Mas was born in Santiago de Cuba fifty five years ago, the son of an Army officer and veterinarian. He was among the first wave of Cubans - generally wealthy, white (often Batistianos) -who fled to Miami in 1960. Recently, he has amended his bio to suggest that he spoke out against the Batista dictatorship. Like many Cubans, Mas is remarkably enterprising and industrious. He began washing dishes and today is worth in excess of $100 million, although his business dealings have been as controversial and litigious as his politics. When he isn't globetrotting the world drumming up anti-Castro support or lobby-ing for contracts for his construction company, Mastec, he lives with his wife Irma behind electric gates in a massive shapeless home in Pinehurst, a suburb of Miami, replete with a teardrop swimming pool and huge satellite disk perched on its roof. Mas is powerful in the way Anastasia Somoza, the Nicaraguan strongman, was. People may nott like Mas but they fear him, which suits him fine. These days, he barely bristles when called a demagogue, a bully, a mobster, as he routinely is by Fidel Castro. Nevertheless, he is careful and buzzes around Miami in a bullet-and-bomb proof Mercedes 560 SEL with his trusty .357 magnum nearby and de-bugs his home twice a week.

In 1981, Mas was among three Cuban millionaires approached by the National Security Council to start an organization which would help popularize the Reagan Administration's covert actions in Latin America, according to one of the men, Raul Masvidal. And so was born the Cuban American National Foundation. Today CANF, from its glass offices overlooking the Potomac, is the most powerful lobby on the Hill. Claiming non-profit, tax-exempt status, CANF or "the Foundation" as it is called, has pulled off the stunning feat of securing millions of dollars from government grants, funneling the funds through its various umbrellas and PACs, like the Free Cuba Committee and then paying out much of to favored politicians and causes. Since 1981, more than $200 million of taxpayers' money, according to Fonzi, has ended up financing "Mas' unceasingly personal war against Fidel Castro."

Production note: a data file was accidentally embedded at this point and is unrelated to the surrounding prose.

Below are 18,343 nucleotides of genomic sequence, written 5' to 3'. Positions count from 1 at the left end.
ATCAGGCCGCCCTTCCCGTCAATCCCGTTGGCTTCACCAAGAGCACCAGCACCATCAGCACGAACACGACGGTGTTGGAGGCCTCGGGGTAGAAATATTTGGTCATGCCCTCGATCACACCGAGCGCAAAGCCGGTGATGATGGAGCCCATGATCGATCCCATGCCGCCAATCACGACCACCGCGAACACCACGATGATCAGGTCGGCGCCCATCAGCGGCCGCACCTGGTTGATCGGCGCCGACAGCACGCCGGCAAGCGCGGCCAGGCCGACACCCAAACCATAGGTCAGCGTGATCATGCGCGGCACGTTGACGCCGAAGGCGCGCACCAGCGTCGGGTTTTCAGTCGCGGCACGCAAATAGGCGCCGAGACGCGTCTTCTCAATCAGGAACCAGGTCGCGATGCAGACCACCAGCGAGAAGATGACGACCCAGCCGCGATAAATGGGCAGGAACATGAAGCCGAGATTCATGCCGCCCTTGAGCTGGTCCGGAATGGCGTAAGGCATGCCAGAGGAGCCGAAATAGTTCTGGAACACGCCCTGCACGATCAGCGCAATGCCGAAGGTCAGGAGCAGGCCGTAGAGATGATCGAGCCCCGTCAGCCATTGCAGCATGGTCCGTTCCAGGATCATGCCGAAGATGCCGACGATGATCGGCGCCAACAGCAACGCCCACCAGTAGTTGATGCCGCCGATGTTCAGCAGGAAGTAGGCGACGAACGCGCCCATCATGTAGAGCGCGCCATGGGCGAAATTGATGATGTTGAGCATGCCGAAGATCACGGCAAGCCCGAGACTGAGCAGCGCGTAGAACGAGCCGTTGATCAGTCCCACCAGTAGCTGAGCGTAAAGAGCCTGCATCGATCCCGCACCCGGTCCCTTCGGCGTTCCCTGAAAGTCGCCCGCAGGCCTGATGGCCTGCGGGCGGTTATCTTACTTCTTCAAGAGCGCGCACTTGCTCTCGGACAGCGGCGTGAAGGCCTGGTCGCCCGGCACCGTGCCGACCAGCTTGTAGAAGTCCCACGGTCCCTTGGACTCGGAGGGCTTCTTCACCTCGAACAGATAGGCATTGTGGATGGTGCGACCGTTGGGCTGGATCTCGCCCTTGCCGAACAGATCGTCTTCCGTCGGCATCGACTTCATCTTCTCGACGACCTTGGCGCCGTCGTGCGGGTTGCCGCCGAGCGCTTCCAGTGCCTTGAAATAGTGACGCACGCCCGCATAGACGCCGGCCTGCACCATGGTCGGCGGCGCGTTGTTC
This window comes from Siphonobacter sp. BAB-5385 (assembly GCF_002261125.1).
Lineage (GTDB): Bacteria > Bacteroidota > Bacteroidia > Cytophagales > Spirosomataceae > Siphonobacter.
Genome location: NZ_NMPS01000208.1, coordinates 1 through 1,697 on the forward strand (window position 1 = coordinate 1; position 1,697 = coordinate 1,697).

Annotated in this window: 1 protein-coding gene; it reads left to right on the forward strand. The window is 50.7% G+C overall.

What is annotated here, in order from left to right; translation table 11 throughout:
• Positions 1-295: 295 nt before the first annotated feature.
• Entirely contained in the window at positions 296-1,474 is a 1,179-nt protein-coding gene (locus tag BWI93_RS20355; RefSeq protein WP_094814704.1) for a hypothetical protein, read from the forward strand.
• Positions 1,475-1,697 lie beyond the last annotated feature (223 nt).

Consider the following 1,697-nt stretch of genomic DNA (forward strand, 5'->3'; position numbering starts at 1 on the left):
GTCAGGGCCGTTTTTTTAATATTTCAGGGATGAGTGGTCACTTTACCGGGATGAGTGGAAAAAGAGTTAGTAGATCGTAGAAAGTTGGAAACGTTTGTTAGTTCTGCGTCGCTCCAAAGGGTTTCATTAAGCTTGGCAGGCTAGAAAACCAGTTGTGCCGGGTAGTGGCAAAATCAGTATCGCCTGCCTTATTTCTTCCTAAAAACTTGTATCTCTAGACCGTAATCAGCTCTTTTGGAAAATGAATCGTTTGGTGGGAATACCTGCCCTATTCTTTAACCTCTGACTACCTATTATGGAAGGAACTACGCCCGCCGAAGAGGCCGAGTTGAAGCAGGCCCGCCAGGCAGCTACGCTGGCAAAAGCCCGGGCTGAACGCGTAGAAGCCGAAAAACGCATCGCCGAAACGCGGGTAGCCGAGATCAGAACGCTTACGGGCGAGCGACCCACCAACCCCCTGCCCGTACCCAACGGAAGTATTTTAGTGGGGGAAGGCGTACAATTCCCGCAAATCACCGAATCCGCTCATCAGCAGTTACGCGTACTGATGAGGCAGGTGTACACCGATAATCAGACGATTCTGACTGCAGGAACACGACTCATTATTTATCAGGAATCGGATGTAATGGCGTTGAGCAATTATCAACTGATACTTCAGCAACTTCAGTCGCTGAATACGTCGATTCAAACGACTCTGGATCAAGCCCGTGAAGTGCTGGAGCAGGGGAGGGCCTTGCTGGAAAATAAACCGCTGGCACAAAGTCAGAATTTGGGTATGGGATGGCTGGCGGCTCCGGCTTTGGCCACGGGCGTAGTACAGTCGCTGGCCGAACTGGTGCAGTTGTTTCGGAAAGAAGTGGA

Additionally, CANF receives as much as $5,000 to $50,000 in annual dues from Mas' tycoon friends who sit on CANF's Board of Directors and Trustees. Virtually every Florida politician has been enriched by hefty Mas-controlled contributions, most notably Ileana Rosa-Lehntinen, Lincoln Diaz-Balart, Senator Connie Mack, Lawton Chiles, New Jersey's Robert Menendez, Senator Hollings of North Carolina, and of course, Robert Torricelli, all of whom are reliable pitbulls for CANF. Relationships with Mas can be costly. For Torricelli, it has made him persona non grata in much of Latin America, a drawback when one is chairman of the Western Hemisphere Subcommittee. On his recent trip to Mexico,President Carlos Salinas and all the presidential candidates - as well as Subcomandante Marcos - snubbed invitations to meet Torricelli.

Among Mas' legislative coups is pushing both Radio and Television MartÍ through Congress, despite evidence that Voice of America was getting the job done on the radio without any help and that no one in Cuba is able to see Television MartÍ (the government successfully jams it). However, last week, Mas talked Clinton into increasing the $67 million of taxpayers' money spent on Television Marti. "The first reports to be aired will be the fall of the Berlin Wall," Mas reported after his meeting with Clinton, "We will show the Cuban people...how they can overthrow a government."